Discovery Laboratories, Inc., a biotechnology company developing new technologies in respiratory critical care, has been awarded a Phase II Small Business Innovation Research Grant (SBIR) of $3.0 million from the National Institute of Allergy and Infectious Diseases (NIAID) of the National Institutes of Health (NIH).
This grant, developed in conjunction with Melpo Christofidou-Solomidou, Ph.D., a leading expert in chronic lung diseases from the University of Pennsylvania’s Perelman School of Medicine, is aimed to support the research and development of the company’s proprietary aerosolized KL4 surfactant to treat acute and chronic/late-phase radiation-induced lung injury.
KL4 surfactant is a synthetic, peptide-containing surfactant structurally similar to pulmonary surfactant. It has been designed to simulate the essential characteristics of human lung surfactant, a surface-active lipoprotein complex formed by type II alveolar cells in the lungs. These complexes are essential to increase pulmonary compliance, prevent collapse of the lungs at the end of expiration, and facilitate recruitment of collapsed airways.
SURFAXIN® (lucinactant), is the company’s first KL4 surfactant-based product approved by the U.S. Food and Drug Administration (FDA).
Currently, Discovery Labs is testing the safety and tolerability of aerosolized KL4 surfactant in a Phase 2a clinical trial, where premature infants receiving nasal continuous positive airway pressure for respiratory distress syndrome, are treated with KL4 surfactant.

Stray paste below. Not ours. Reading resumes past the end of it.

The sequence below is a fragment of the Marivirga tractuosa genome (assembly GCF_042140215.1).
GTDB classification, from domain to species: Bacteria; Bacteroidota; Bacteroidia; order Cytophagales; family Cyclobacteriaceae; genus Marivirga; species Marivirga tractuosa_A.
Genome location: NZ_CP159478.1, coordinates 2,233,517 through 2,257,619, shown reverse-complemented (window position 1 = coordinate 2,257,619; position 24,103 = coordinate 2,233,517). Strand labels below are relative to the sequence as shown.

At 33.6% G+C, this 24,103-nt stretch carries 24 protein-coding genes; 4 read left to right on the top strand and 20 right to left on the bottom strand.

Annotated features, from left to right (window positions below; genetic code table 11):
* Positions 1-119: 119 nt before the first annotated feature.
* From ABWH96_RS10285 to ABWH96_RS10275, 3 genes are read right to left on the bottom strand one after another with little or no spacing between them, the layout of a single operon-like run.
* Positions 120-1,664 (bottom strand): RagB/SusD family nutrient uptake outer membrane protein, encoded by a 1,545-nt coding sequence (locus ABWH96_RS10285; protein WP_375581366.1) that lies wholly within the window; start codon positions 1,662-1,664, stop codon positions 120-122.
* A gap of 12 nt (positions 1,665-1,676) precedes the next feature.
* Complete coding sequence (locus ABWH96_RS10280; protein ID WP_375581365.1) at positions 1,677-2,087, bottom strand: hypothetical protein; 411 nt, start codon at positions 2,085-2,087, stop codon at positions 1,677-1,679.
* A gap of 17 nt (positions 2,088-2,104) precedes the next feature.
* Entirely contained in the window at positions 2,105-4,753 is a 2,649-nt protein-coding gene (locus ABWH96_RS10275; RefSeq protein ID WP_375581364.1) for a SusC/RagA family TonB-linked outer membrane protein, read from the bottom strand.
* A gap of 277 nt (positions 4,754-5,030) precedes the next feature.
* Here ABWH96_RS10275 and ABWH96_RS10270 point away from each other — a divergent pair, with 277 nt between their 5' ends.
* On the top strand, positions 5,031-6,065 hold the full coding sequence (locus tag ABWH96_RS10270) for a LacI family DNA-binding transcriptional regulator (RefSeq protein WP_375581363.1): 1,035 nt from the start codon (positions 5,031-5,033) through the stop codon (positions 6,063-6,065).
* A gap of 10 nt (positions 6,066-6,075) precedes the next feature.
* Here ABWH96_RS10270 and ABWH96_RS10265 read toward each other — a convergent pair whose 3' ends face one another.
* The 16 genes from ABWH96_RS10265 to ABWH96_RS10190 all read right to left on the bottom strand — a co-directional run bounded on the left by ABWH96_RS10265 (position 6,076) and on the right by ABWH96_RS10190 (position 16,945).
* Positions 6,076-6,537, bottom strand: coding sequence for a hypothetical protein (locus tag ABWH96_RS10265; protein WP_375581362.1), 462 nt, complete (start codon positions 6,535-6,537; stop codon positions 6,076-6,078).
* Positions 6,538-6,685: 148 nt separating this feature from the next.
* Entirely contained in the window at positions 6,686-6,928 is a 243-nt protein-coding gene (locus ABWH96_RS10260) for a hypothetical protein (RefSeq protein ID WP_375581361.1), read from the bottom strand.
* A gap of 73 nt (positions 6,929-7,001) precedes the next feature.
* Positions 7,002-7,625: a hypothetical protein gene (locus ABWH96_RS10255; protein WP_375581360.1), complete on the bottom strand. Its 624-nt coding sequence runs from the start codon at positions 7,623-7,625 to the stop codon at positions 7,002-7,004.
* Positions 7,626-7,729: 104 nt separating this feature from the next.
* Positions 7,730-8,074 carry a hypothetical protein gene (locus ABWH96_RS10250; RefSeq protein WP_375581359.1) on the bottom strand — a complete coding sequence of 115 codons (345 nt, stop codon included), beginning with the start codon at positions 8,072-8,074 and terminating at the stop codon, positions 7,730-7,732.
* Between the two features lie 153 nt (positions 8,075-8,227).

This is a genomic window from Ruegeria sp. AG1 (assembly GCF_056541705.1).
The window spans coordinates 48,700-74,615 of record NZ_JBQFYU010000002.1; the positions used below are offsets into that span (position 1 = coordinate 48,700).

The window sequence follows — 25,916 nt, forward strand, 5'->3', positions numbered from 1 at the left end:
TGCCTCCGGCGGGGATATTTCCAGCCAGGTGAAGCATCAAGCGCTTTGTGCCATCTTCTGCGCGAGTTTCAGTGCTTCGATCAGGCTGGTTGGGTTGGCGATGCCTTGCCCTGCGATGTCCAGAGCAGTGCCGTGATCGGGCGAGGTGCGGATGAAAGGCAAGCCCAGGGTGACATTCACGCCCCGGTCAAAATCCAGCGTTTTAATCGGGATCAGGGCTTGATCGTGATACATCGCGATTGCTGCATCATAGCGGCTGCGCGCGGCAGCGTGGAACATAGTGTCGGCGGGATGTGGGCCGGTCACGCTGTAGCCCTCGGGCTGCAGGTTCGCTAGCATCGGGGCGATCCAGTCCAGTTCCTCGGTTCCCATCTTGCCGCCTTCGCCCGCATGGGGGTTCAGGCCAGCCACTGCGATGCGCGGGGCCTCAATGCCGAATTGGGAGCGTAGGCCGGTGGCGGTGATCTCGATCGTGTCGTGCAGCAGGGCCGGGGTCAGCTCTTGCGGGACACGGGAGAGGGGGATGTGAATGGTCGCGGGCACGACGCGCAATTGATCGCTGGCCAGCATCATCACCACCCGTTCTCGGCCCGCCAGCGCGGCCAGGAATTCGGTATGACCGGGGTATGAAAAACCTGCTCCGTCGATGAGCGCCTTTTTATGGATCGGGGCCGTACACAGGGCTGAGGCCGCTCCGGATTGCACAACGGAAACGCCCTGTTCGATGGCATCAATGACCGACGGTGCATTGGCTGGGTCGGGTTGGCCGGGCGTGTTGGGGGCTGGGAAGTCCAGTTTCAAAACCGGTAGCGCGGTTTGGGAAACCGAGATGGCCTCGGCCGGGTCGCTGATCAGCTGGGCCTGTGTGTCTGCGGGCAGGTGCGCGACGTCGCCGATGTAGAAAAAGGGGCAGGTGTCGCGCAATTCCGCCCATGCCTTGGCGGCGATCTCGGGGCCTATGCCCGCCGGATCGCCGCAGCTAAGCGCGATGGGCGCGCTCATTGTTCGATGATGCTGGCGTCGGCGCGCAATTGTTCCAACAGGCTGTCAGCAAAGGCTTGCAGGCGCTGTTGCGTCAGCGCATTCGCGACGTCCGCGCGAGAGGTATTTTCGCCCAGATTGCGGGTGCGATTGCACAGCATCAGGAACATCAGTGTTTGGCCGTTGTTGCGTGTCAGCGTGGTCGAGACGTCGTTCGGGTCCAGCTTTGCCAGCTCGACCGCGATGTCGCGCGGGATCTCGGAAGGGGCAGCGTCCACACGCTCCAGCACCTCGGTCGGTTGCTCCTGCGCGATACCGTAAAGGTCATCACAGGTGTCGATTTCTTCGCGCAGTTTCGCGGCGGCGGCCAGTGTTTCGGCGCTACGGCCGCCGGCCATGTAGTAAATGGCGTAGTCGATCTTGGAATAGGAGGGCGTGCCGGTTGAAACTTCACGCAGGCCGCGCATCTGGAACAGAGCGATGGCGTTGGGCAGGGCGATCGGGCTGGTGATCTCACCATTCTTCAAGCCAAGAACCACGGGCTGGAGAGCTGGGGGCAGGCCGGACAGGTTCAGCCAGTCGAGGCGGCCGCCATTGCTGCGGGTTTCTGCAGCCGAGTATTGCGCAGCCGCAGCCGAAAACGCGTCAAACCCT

“While we remain focused on respiratory distress syndrome in premature infants, we believe that our proprietary KL4 surfactant also has the potential to address a number of other lung diseases and complications, including certain acute lung injuries. The NIH has previously provided Discovery Labs funding to assess these potential opportunities, and based on the encouraging results of that preliminary work, has provided additional funding to continue research in this area. Radiation-induced pulmonary injury is a common and complicated manifestation of radiation exposure, and we look forward to developing data that may help define the role of KL4 surfactant in protecting irradiated lungs,” John G. Cooper, Discovery Lab’s President and Chief Executive Officer said in a company’s press release.
The KL4 surfactant is expected to have a benefic role in a multitude of radiation-induced lung injuries, especially as a result of radiation therapy for the treatment of lung and other thoracic cancers, since studies indicate that radiation-induced pneumonitis is likely to occur in 15% of patients undergoing radiation therapy for the treatment of lung cancer.